Hip Hope Hits 2008
- reviewed by Andree Farias Copyright Christianity Today International
- 2007 1 Aug
- Whatcha Gonna Do With It—Family Force 5
- Open Bar—GRITS (feat. Pigeon John)
- Make Money Money—John Reuben
- All My People—GabeReal (feat DJ Maj)
- Do Yo Thang—KJ-52
- Let It Roll—Group 1 Crew
- Hear My Cry—Soul P.
- Back to Center—DJ Maj (feat. John Katina)
- Rise—L.A. Symphony
- Party (Citizens Come Out)—Diverse Citizens
- Bolla Atcha Hoy (The New Slang)—Just.Live
- Move Something—Willie Will
- When Heaven Scrapes the Pavement—Mars ILL
Already in its fourth annual installment, the Hip Hope Hits franchise continues to chronicle the best of faith-based hip-hop. The job at hand isn't easy. Christian hip-hop doesn't really have radio hits or albums to measure its success by, so the task of selecting hits is rather subjective. On the flip side, the genre has so many stylistic branches and subdivisions that it becomes difficult to objectively summarize it all on one disc.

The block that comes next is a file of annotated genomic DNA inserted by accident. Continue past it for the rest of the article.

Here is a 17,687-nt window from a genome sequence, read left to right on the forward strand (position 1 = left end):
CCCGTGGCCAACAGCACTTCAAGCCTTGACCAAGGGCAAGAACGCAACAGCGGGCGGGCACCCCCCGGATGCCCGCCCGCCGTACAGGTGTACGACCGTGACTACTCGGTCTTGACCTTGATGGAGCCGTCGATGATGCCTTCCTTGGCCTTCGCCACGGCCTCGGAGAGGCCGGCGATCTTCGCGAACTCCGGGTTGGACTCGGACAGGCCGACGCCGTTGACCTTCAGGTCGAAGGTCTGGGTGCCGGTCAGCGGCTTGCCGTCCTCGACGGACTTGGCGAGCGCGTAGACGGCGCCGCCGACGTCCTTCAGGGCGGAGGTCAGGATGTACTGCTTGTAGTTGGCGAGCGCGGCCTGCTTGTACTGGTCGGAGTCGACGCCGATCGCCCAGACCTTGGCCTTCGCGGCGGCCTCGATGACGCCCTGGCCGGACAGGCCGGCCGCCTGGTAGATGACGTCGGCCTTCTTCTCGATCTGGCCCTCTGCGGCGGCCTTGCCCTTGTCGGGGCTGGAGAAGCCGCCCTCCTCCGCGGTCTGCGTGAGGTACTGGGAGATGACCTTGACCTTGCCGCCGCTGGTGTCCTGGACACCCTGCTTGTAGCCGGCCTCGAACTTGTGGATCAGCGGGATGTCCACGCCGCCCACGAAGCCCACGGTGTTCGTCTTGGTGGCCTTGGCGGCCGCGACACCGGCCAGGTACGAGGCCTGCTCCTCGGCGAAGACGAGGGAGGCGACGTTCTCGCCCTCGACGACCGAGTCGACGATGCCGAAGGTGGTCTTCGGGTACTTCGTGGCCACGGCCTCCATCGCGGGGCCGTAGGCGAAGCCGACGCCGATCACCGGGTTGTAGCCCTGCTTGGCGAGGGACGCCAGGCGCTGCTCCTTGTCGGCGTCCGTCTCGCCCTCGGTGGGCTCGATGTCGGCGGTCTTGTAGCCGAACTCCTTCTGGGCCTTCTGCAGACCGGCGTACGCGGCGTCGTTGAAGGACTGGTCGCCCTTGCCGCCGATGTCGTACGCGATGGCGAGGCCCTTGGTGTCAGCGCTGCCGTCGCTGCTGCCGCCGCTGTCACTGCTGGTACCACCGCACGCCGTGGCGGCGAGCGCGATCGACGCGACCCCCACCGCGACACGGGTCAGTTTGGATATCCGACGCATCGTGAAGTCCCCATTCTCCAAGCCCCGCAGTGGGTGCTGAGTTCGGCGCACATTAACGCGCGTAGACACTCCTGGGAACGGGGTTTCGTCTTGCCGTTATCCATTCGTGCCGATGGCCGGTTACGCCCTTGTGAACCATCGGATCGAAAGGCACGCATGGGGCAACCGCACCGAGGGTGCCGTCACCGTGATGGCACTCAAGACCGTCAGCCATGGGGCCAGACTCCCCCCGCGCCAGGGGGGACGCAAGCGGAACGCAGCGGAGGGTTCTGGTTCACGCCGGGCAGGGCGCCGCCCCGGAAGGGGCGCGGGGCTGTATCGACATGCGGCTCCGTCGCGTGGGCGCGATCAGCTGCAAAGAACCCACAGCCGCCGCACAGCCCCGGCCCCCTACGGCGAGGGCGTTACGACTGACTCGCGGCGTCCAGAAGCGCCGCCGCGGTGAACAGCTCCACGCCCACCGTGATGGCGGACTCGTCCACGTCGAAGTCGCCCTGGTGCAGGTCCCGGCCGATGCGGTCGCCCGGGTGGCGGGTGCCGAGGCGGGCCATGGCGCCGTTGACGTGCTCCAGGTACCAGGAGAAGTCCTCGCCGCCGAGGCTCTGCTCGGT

In good faith, Gotee Records has tried its best to collect the best and come up with Hip Hope Hits 2008, which certainly attempts to provide a wide cross-section of today's Christian hip-hop, but it's not a perfect collection by any means. For example, tobyMac's rap/rock cruncher "Boomin'"—not a bad song by any stretch, but it's a more marginal choice to open a hip-hop compilation with. The same could be said of Family Force 5's electro-pop excursion "Whatcha Gonna Do With It"—it's fun, it's quirky, but two tracks in, the album isn't really celebrating hip-hop as much as heavy rap-rock.
Hits regains its rap footing as it progresses, with strong entries by the likes of GRITS ("Open Bar"), Mars ILL ("When Heaven Scrapes the Pavement"), DJ Maj ("Back to Center"), Soul P ("Hear My Cry"), and Manafest ("Bounce"). Ironically, the best song on the disc comes from a crew that's on an indefinite leave. L.A. Symphony's "Rise" is a haunting autobiographical tale of the hardships the group has faced over the years—a must-listen.
"Rise" exposes the compilation's other weakness: it favors the frivolous and fun over more straight-faced and heartfelt outpourings. Nothing wrong with dance-floor anthems and bangers like "Party," "All My People," and "Do Your Thang," but one might get the impression here that all Christian hip-hop is trivial and shallow. With few exceptions (like Mars ILL and John Reuben) providing depth to the compilation, it's a shame that Hip Hope 2008 doesn't include more of the lyrical substance that's long been the strongest suit of faith-based rap.